And in GURPS, your character improvement is limited only by plausibility and GM fiat. So that housewife with the katana? Suppose she stumbles across a boxed shotgun with a box of shells. The rest of the group don’t recognize the value, but our rural housewife grew up around boom sticks and after reading the included instructions (and dropping a couple of character points into the skill Guns: Shotguns) now has the ability to shoot hot lead in the next combat with a basic degree of competence!


GURPS is definitely more complex when it comes to combat.

In D&D 5E the player will be asked, “What’s your AC?” And new players will invariably ask, “Can I dodge or do something to avoid this attack?!?!” And the GM will say, “No . . . ”

There is just this instinct to try to stop from being harmed! And yes. GURPS employs that defensive nature into their combat mechanics.

Step one, an assailant makes a skill check to try to hit their opponent.

If they succeed then a defender may have the option to avoid the attack! (Surprised defenders or those not facing the attack don’t get to dodge).

The defender then makes a skill check to avoid the attack! (It’s much harder to cancel an attack in GURPS than it is to hit) but if you have a shield, you can use it to block that blast from that shotgun wielding housewife! There’s even a good chance that you can get that shield up and between you and all that hot lead.

But in GURPS there’s a chance that the slug rips through your shield, the effect of the shield mitigating some of that damage!

Woah! Wait! That sounds like combat could get to be pretty complex!

Yep. But lets get back to principles.

So far, you’ve figured out if the attack hit or missed. You figured out of the defense was effective or not.

Next comes damage! The attacker rolls damage (as proscribed by the weapon employed).

Then you get to figure out WHERE the attack hit.

Yeah. GURPS has hit locations. Head, hands, arms, legs, and torso. Feet too, by the way. Definitely more complex.

Lastly, armor mitigates damage in GURPS. And this is what armor does in real life.

Record the resultant damage and then lets move on with the next round!

GURPS definitely has a more complex combat mechanic than D&D 5E, but it’s verisimilitude to reality feels more realistic.

Squares vs Hexagons

Both games are designed to be played on a game map. (You could do ‘theater of the mind’ but neither game works well for that venue in my opinion).

D&D is played on a map with squares. It’s simple. And on a really bad day, a character can be ganged up by eight opponents. And if you move your token diagonally across the board you can get 50% further than moving orthogonally. Most people work well with the square hexes.

GURPS was actually designed to be played on a hexagonal map grid. On a bad day, getting jumped by more than six people is impossible. But getting more than three people around you is bad enough!

Further, facing matters in GURPS! Getting flanked in a fight makes it easier for an opponent to land a hit. That shield in your left hand can’t block attacks coming in from your right side.

In GURPS, that miniature isn’t just a place holder like in an 8 bit game on a square grid. That miniature is standing in for a real person with plausible limited capabilities and combat options that one might expect to deal with in real life!

Yes, GURPS is way more complex with its combat model. And GURPS Campaigns will teach you how to handle all the variables in it’s 240 well indexed pages.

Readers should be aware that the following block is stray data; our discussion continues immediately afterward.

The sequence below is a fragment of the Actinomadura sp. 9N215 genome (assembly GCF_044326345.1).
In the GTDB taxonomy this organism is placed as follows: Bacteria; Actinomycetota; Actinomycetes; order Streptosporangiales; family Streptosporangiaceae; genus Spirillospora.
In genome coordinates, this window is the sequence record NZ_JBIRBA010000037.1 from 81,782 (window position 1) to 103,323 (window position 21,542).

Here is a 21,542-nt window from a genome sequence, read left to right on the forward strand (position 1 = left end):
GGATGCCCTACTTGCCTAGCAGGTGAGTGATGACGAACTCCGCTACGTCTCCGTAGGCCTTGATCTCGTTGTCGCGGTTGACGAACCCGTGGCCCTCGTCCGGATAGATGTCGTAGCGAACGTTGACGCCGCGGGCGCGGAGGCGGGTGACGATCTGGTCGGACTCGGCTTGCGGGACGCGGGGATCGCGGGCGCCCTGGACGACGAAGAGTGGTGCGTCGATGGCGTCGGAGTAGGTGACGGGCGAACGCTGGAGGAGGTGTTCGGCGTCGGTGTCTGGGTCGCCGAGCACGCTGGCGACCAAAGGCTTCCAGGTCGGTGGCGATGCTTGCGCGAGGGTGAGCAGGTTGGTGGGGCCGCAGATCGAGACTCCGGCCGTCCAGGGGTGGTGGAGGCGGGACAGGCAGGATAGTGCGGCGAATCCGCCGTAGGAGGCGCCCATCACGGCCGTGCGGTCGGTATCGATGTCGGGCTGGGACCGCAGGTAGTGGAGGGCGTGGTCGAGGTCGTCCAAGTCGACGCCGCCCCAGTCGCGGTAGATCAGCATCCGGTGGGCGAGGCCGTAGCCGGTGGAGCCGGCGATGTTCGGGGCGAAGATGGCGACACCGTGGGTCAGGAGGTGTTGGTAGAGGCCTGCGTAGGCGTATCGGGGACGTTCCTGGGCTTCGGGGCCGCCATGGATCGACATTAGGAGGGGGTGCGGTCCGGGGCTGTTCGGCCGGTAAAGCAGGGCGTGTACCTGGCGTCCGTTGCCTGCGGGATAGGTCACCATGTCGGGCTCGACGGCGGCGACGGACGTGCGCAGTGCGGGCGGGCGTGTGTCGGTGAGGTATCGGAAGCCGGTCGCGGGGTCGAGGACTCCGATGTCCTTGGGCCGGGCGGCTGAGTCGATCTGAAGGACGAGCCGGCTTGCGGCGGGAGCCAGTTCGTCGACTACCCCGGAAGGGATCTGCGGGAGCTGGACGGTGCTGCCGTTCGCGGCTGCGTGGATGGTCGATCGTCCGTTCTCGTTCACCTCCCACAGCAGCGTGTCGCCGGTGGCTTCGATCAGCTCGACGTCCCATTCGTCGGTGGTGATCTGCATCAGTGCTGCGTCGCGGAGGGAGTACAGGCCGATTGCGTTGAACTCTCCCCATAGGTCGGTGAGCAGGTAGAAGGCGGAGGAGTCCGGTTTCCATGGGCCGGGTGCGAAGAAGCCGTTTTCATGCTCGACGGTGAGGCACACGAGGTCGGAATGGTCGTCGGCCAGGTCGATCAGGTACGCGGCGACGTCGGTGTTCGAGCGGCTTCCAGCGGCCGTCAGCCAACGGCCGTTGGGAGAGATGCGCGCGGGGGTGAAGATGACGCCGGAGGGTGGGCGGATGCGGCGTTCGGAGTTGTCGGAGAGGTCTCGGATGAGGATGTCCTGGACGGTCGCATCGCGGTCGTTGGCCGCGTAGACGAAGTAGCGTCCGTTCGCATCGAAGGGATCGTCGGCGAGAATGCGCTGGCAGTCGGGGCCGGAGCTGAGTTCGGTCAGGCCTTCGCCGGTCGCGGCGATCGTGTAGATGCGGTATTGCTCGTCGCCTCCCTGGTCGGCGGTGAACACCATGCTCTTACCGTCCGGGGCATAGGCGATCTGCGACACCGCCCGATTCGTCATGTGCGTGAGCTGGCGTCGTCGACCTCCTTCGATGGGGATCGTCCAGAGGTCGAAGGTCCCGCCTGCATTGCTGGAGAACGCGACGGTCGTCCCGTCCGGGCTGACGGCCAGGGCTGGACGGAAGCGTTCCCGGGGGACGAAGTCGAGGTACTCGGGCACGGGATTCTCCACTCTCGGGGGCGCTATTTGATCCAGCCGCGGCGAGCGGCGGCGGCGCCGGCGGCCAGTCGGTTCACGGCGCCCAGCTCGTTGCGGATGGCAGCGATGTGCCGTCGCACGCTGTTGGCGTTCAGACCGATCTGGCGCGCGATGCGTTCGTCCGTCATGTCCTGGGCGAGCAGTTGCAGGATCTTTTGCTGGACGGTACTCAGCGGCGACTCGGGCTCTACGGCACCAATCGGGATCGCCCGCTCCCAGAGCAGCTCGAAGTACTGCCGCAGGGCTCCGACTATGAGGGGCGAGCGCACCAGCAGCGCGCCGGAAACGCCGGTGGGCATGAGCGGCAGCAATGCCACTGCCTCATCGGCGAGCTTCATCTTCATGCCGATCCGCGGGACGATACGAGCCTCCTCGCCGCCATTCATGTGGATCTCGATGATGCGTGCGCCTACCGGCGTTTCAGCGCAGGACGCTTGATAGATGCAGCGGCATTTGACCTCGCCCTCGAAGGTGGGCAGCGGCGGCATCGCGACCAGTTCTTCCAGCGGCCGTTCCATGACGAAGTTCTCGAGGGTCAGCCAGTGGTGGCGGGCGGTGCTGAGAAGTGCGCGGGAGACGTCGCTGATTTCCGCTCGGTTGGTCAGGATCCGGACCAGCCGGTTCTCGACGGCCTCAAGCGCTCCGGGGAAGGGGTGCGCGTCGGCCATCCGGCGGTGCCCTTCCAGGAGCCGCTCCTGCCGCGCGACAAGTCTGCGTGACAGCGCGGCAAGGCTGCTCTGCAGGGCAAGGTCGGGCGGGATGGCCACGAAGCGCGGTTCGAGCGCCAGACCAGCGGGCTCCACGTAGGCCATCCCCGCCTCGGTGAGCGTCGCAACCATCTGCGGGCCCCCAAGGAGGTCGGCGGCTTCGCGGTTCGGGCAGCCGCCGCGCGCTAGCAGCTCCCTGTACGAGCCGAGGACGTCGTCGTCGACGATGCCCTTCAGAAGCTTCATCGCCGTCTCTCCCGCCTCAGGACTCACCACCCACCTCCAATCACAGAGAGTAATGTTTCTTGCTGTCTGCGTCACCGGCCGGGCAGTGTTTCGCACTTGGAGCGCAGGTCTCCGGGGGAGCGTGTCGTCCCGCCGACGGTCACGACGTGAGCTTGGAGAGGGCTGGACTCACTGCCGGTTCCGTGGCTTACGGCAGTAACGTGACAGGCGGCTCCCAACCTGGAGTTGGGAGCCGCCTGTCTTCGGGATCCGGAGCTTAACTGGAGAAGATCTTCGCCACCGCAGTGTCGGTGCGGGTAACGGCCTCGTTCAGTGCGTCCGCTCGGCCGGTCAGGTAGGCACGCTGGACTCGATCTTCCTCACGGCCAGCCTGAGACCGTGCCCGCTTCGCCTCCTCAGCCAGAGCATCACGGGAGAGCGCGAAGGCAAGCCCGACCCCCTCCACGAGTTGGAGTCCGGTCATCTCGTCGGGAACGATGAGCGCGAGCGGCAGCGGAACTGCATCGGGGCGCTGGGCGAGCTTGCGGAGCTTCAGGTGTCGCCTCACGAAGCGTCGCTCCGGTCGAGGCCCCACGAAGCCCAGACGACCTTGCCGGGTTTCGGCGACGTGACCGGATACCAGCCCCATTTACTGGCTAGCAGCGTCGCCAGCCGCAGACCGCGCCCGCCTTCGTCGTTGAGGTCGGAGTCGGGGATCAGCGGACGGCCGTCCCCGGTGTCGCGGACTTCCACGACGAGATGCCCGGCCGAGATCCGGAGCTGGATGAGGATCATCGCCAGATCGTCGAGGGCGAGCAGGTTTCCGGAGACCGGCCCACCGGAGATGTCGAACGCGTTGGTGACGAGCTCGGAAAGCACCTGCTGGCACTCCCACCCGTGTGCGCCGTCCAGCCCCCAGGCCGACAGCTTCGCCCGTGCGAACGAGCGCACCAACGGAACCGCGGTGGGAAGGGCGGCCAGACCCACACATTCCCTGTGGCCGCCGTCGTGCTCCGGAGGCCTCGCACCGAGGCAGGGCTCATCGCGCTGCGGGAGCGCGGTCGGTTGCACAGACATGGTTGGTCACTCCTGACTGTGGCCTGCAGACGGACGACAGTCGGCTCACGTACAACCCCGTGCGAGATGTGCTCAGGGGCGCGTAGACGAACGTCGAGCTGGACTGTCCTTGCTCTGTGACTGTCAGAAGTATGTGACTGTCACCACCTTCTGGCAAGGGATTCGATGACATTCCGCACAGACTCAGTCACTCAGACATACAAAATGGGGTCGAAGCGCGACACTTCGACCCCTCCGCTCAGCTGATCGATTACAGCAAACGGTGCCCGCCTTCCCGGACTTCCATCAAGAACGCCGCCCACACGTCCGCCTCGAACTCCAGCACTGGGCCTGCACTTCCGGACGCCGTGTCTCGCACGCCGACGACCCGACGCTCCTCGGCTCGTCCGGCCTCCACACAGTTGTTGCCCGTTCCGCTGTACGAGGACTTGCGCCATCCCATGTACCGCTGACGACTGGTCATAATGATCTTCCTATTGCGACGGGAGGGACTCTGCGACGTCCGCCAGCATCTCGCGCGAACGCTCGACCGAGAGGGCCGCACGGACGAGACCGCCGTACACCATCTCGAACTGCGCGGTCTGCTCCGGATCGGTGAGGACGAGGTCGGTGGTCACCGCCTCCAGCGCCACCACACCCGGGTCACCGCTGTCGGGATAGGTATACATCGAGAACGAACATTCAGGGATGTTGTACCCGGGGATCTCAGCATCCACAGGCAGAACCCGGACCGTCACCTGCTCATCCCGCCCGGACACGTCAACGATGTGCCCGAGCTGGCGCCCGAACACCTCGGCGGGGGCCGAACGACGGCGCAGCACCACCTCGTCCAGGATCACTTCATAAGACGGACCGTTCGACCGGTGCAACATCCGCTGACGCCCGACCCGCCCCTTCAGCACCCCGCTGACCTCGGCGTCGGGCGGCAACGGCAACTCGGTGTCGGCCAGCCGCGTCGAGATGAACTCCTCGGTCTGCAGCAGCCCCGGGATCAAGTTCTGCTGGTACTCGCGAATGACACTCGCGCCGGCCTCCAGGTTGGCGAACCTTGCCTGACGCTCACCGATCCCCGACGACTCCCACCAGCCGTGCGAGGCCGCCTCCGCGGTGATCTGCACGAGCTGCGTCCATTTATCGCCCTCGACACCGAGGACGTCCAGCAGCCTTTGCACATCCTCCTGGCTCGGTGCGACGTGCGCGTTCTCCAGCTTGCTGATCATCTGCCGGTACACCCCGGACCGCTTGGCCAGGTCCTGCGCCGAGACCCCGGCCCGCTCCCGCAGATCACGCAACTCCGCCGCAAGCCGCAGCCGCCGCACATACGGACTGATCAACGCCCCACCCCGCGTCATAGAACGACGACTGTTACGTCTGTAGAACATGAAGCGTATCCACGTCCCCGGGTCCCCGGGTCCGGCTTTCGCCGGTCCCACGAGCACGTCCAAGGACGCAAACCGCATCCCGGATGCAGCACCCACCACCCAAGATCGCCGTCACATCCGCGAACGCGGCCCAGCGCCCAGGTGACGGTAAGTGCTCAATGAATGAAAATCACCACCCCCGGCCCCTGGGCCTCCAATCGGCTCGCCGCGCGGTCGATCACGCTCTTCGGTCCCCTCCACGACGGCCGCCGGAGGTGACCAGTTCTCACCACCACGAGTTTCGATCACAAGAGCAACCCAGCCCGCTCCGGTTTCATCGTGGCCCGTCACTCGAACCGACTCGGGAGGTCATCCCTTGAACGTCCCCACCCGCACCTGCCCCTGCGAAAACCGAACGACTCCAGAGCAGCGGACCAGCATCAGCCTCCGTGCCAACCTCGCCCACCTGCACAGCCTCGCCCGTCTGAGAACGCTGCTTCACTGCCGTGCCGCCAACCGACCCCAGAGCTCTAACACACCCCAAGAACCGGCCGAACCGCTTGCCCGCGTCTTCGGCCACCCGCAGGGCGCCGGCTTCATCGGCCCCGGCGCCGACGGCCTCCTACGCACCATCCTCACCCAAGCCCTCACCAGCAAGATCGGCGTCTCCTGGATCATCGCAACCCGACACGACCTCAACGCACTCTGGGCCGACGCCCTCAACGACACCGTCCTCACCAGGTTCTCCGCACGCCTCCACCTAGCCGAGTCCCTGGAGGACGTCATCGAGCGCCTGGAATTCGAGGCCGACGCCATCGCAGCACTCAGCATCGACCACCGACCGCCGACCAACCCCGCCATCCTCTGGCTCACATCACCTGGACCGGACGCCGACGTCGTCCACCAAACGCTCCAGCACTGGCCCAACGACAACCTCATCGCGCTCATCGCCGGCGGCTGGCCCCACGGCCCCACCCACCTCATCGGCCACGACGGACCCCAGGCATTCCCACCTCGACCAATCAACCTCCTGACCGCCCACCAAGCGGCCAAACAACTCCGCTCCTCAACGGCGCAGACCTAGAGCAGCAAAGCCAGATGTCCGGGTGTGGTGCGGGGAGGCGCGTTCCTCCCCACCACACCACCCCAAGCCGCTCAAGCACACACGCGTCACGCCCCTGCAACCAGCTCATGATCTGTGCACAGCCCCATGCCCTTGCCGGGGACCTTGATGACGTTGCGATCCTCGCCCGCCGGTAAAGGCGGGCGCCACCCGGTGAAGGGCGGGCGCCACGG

Movement and Time

Most players are going to hate GURPS for pacing (especially if you are converting from D&D) based on GURPS passage of time and movement rules.

Because D&D is the gateway game for Role Playing Games we’ll use it for comparison (here too). D&D assumes that each turn is six seconds long. If you walk in D&D you can move your miniature 30′ or 6 hexes. That kinda makes sense because that’s a speed of 5 feet per second. Maybe a bit fast when compared to real life but 5 feet per turn (especially when D&D uses a 5 foot square grid) makes sense.

If you want to run in D&D you just double your “walk” move. So if you’re a great Barbarian, you can sprint along for 80′ (16 squares). Mechanically, this is an easy gaming rule for players to wrap their heads around. (Nice)!

GURPS assumes that its combat turns are 1 second long.

GURPS also assumes that you use a hexagon map (on pains of repeating myself) and each hex is 1 yard in diameter. (If you live in a country that hasn’t sent a man to the moon, you can assume that each hex is 1 meter in diameter, since they’re both similar in length and you’ll be just fine. However in the rest of this article, I’ll be using the scale of yards).

The walking speed in GURPS is 1 yard per turn. That’s also close to reality. (Nice).

However, if you want to run, the typical run speed in GURPS is 5 yards per turn. By comparison to D&D that’s 150 yards or 30 squares in a six second turn.

The reason why GURPS might be better in this respect, is because the typical person really moves that fast in real life when they run.

Another difference in combat sequencing is that if you Run in D&D you can’t perform an attack action.

In GURPS you can make an attack. It’s not as effective, because you are unstable, but it’s an option. Not a good one, but it’s an option. A realistic option unavailable in D&D.

And this can be the problem (for most impatient players). Suppose two hostile groups spot each other and they are 50 yards away from each other. After they exchange words, combat begins!

Turn one! Each participate takes a step forward and draws a primary weapon! Range to target: 48 yards.

Turn two! Each participant takes a step forward and readies a shield. (Smart combatants grab an arrow for their bow). Range to target: 46 yards.